Struggling with Allyship, or, It Takes a Village

Ryan Brazell

As an open and visible member of the trans* community, I know intimately how it feels to be subjected to micro- and macroaggressions on a regular basis, even in historically and notoriously liberal pockets of the country like Oberlin and the Bay Area (where I currently live). My whiteness, however, affords me the unearned privilege of moving through society with relative ease. I was reminded of this privilege while watching students and faculty of color express their anger, pain, sadness, frustration and fear during last week’s “The Community Stands Together” convocation.

I was reminded of this privilege again thanks to the clip of a group of students interrupting President Krislov’s interview on CNN. My immediate reaction to the video was: “How disgusting, especially for a member of the student leadership, to show such disrespect to the president instead of engaging in constructive dialogue.” I didn’t question that snap judgement until I happened upon three pieces of writing from students and an alumna of color: Megan Bautista’s “In Defense of A.D. Hogan,” last week’s “An Open Letter from Students of the Africana Community,” and Helena Thompson’s series of reaction tweets. Now, I’m disgusted with my own behavior and attitude.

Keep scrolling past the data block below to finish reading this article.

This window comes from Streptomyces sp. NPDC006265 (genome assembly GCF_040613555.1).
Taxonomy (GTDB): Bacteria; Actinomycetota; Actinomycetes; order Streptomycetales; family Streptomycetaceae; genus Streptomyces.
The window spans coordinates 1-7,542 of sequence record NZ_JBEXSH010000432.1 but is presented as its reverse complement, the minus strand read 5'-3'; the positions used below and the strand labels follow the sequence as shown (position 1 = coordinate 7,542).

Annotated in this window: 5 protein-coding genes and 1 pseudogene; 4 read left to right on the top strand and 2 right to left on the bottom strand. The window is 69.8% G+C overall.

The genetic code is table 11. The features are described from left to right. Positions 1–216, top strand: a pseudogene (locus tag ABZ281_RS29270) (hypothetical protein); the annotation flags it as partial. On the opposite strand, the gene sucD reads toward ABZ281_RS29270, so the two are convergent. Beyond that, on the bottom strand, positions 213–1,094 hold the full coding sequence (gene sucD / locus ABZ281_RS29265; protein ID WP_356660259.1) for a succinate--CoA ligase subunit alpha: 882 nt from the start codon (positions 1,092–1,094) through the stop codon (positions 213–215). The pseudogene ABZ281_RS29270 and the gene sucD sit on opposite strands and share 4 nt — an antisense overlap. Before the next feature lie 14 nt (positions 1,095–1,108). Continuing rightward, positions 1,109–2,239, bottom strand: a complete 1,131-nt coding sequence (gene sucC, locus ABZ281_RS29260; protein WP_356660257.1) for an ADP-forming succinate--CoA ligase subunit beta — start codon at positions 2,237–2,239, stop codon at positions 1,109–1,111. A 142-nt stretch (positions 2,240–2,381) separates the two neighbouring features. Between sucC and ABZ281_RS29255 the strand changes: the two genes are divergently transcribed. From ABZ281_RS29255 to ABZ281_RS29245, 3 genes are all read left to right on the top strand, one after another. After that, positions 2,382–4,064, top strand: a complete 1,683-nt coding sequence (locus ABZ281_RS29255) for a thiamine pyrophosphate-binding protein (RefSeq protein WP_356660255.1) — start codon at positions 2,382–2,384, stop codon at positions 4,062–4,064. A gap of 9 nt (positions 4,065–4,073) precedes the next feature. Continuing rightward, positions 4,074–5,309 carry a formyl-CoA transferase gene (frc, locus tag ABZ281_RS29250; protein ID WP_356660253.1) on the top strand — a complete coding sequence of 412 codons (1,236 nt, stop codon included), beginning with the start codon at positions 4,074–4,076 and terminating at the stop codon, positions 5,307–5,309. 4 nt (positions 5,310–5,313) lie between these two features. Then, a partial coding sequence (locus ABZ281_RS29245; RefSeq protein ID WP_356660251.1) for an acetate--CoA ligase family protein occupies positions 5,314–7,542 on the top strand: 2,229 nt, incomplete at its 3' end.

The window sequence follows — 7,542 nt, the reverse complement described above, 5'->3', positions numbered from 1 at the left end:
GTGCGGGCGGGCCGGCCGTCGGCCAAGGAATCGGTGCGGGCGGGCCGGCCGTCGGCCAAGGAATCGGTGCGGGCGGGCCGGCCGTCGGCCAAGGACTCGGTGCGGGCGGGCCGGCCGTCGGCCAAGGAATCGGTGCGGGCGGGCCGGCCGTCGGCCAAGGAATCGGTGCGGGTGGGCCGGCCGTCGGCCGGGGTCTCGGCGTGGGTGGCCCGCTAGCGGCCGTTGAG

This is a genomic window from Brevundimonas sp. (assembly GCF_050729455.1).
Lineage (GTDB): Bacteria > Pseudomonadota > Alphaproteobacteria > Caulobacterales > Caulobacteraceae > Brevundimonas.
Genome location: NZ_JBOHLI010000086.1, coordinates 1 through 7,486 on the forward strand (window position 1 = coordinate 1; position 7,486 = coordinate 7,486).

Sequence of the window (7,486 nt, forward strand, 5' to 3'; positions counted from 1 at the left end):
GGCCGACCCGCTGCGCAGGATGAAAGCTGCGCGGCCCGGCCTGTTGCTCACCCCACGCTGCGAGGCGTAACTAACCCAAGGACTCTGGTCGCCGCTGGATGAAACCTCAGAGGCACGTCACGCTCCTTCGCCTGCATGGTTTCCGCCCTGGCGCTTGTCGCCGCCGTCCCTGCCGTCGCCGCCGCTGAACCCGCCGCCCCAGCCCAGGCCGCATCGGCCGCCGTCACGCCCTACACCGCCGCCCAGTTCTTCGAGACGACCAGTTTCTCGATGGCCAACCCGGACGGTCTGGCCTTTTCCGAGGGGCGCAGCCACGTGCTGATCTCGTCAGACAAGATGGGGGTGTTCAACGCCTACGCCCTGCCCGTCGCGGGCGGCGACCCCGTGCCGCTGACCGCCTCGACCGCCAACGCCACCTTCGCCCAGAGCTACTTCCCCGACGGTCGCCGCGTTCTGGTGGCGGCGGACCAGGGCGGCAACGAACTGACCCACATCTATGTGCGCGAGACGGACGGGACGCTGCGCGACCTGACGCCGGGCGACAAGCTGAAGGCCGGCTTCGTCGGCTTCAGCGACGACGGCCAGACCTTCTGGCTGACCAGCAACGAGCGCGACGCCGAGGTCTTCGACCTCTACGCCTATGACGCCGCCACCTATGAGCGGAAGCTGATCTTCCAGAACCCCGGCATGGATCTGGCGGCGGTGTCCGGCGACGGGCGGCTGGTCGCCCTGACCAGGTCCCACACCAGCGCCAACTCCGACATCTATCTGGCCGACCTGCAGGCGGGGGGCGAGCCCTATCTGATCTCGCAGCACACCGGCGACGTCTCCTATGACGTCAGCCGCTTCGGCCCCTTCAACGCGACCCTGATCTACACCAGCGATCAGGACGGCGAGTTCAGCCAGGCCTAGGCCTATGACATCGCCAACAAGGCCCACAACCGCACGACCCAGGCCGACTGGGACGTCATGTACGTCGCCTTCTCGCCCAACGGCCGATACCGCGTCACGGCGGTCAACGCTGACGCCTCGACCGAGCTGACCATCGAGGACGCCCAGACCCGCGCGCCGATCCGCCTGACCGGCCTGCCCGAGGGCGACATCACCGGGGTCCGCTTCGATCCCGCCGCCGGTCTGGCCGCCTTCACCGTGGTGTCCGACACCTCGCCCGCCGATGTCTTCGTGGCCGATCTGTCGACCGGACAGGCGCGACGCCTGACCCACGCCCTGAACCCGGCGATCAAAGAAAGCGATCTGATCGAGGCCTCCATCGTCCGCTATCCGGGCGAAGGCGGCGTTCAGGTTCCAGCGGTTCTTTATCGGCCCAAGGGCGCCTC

The fact is, it takes a village to improve a village. Just like there is no one way to be trans*, no one way to be a feminist or an African American, there is no one way to fight against racism and discrimination. To effect real change, we need well-situated progressives who can gain access to and work within existing structures, but we also need reformers who work outside the politics of respectability to raise unheard voices, monitor progress and keep momentum moving forward. My reaction to the students in that clip was demeaning and disrespectful, and for that I sincerely apologize to each of them. It was also a direct violation of Oberlin’s core values of diversity and inclusion, and for that I sincerely apologize to the entire community.

During this time of anxiety and tension on campus, try not to make the same mistakes. Before passing judgment on a student or an administrator, dig a little deeper to determine what information you might lack about their action or perceived inaction. Think critically about your own privilege and how it might be affecting your judgement. Real progress happens when we all educate ourselves on good allyship, which is equal parts knowing when to speak up, and when to shut up. Real progress happens when we all sow the radical seeds of mutual dignity, kindness and respect. Real progress happens when we all listen — really listen — to one another, because words hurt — but they also heal.

–Ryan Brazell, OC ’05
Co-Chair, Oberlin Lambda Alumni Affiliate Group Representative, Alumni Association Executive Board